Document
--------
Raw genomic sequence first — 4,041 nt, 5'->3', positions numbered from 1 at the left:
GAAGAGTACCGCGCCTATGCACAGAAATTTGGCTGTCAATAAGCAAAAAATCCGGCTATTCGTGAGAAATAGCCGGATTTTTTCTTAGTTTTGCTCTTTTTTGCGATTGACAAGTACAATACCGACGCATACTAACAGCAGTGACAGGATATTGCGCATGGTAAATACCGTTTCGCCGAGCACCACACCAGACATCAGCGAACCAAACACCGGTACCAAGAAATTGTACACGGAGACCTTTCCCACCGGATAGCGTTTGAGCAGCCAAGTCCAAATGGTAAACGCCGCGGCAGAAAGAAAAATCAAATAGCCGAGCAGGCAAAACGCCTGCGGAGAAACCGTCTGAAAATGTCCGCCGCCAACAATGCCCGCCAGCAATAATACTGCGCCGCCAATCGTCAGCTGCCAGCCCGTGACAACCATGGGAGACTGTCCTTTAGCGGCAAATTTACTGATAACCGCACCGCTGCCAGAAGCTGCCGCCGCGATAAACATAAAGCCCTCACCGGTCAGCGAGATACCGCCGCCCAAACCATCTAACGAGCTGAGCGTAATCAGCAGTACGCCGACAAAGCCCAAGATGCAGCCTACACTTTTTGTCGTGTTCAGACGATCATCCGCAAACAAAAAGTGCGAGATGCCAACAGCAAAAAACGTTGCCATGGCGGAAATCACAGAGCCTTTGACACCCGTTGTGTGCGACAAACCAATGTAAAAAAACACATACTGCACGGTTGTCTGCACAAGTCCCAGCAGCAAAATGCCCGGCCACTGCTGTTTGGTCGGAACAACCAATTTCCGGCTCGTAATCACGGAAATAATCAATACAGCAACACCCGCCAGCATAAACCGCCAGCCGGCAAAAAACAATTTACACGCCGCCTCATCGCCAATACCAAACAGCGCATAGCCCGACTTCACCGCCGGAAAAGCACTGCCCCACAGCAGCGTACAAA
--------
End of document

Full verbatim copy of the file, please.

Raw genomic sequence first — 4,041 nt, 5'->3', positions numbered from 1 at the left:
GAAGAGTACCGCGCCTATGCACAGAAATTTGGCTGTCAATAAGCAAAAAATCCGGCTATTCGTGAGAAATAGCCGGATTTTTTCTTAGTTTTGCTCTTTTTTGCGATTGACAAGTACAATACCGACGCATACTAACAGCAGTGACAGGATATTGCGCATGGTAAATACCGTTTCGCCGAGCACCACACCAGACATCAGCGAACCAAACACCGGTACCAAGAAATTGTACACGGAGACCTTTCCCACCGGATAGCGTTTGAGCAGCCAAGTCCAAATGGTAAACGCCGCGGCAGAAAGAAAAATCAAATAGCCGAGCAGGCAAAACGCCTGCGGAGAAACCGTCTGAAAATGTCCGCCGCCAACAATGCCCGCCAGCAATAATACTGCGCCGCCAATCGTCAGCTGCCAGCCCGTGACAACCATGGGAGACTGTCCTTTAGCGGCAAATTTACTGATAACCGCACCGCTGCCAGAAGCTGCCGCCGCGATAAACATAAAGCCCTCACCGGTCAGCGAGATACCGCCGCCCAAACCATCTAACGAGCTGAGCGTAATCAGCAGTACGCCGACAAAGCCCAAGATGCAGCCTACACTTTTTGTCGTGTTCAGACGATCATCCGCAAACAAAAAGTGCGAGATGCCAACAGCAAAAAACGTTGCCATGGCGGAAATCACAGAGCCTTTGACACCCGTTGTGTGCGACAAACCAATGTAAAAAAACACATACTGCACGGTTGTCTGCACAAGTCCCAGCAGCAAAATGCCCGGCCACTGCTGTTTGGTCGGAACAACCAATTTCCGGCTCGTAATCACGGAAATAATCAATACAGCAACACCCGCCAGCATAAACCGCCAGCCGGCAAAAAACAATTTACACGCCGCCTCATCGCCAATACCAAACAGCGCATAGCCCGACTTCACCGCCGGAAAAGCACTGCCCCACAGCAGCGTACAAA